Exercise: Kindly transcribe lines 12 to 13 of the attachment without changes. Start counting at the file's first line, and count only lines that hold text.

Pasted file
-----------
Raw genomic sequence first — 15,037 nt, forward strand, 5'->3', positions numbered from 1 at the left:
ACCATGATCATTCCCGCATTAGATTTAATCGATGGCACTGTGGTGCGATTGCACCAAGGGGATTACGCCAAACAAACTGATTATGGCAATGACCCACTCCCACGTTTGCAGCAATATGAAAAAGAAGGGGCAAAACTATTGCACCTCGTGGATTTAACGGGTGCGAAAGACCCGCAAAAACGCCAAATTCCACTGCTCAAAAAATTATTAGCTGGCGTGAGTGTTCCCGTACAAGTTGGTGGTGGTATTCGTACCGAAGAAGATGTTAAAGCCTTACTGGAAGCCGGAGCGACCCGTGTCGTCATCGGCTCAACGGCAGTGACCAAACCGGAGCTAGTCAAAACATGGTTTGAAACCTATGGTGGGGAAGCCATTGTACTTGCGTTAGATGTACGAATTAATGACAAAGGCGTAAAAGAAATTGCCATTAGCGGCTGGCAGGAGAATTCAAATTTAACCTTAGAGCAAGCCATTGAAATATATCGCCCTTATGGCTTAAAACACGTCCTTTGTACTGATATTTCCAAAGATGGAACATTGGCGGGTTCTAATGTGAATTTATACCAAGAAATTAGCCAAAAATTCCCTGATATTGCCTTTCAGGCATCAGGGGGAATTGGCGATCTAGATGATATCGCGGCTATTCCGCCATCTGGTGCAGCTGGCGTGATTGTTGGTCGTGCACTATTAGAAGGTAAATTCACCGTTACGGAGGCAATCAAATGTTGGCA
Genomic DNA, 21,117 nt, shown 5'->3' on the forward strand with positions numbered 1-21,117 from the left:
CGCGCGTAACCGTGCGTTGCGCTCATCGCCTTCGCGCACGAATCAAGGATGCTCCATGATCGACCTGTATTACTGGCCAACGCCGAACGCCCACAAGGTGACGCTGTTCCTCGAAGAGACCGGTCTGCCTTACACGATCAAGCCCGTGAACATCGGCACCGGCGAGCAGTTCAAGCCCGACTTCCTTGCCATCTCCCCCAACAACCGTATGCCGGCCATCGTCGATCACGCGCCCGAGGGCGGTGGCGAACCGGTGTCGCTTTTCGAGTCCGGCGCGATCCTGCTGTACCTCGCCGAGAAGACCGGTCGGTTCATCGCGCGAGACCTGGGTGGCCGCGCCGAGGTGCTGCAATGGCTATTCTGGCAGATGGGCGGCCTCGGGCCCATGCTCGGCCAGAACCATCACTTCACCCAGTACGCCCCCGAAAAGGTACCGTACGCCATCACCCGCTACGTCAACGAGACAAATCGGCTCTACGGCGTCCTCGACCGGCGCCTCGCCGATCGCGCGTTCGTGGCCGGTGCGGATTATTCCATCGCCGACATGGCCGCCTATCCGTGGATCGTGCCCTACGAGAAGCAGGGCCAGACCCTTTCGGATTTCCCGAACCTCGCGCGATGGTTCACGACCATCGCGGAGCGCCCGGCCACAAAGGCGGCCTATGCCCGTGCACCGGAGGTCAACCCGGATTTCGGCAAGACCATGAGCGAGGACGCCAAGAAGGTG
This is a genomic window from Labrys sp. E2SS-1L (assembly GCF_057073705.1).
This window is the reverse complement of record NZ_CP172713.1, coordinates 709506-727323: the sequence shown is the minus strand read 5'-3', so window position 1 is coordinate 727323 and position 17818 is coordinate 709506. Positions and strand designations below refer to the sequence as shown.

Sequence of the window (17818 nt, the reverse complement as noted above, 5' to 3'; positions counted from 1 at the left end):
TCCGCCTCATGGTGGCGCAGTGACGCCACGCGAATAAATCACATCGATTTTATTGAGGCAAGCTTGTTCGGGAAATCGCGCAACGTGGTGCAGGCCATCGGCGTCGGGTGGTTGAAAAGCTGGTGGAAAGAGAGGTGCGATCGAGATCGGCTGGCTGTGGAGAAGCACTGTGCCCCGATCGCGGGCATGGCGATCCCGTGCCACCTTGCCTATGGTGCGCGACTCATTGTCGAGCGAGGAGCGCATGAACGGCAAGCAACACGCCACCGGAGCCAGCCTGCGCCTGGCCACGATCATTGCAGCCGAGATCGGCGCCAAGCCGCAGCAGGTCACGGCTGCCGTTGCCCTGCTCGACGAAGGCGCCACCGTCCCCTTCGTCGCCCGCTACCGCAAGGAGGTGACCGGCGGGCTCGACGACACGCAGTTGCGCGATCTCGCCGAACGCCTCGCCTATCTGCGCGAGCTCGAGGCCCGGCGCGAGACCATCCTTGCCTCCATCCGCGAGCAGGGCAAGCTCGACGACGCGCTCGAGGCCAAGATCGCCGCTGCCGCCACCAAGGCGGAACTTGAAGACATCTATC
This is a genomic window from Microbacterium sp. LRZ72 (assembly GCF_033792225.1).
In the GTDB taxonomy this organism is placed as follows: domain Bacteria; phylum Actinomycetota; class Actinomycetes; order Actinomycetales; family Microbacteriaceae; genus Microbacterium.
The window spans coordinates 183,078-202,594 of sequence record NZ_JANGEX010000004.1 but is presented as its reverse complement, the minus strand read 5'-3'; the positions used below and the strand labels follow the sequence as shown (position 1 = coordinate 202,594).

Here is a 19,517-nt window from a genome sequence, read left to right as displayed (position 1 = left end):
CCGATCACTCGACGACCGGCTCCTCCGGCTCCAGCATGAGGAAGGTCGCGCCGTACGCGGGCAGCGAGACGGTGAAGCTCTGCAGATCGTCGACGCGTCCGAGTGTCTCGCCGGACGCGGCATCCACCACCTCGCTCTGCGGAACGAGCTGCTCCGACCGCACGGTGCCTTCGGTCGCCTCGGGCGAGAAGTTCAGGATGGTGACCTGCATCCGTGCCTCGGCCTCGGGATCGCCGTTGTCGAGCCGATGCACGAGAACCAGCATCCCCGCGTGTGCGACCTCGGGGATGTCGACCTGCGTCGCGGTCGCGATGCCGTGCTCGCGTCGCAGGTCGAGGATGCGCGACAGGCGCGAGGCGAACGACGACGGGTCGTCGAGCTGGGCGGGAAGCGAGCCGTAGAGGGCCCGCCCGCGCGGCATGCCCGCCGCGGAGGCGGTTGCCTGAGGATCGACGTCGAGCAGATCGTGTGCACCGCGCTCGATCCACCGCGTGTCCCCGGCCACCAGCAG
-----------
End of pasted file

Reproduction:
Here is a 19,517-nt window from a genome sequence, read left to right as displayed (position 1 = left end):
CCGATCACTCGACGACCGGCTCCTCCGGCTCCAGCATGAGGAAGGTCGCGCCGTACGCGGGCAGCGAGACGGTGAAGCTCTGCAGATCGTCGACGCGTCCGAGTGTCTCGCCGGACGCGGCATCCACCACCTCGCTCTGCGGAACGAGCTGCTCCGACCGCACGGTGCCTTCGGTCGCCTCGGGCGAGAAGTTCAGGATGGTGACCTGCATCCGTGCCTCGGCCTCGGGATCGCCGTTGTCGAGCCGATGCACGAGAACCAGCATCCCCGCGTGTGCGACCTCGGGGATGTCGACCTGCGTCGCGGTCGCGATGCCGTGCTCGCGTCGCAGGTCGAGGATGCGCGACAGGCGCGAGGCGAACGACGACGGGTCGTCGAGCTGGGCGGGAAGCGAGCCGTAGAGGGCCCGCCCGCGCGGCATGCCCGCCGCGGAGGCGGTTGCCTGAGGATCGACGTCGAGCAGATCGTGTGCACCGCGCTCGATCCACCGCGTGTCCCCGGCCACCAGCAG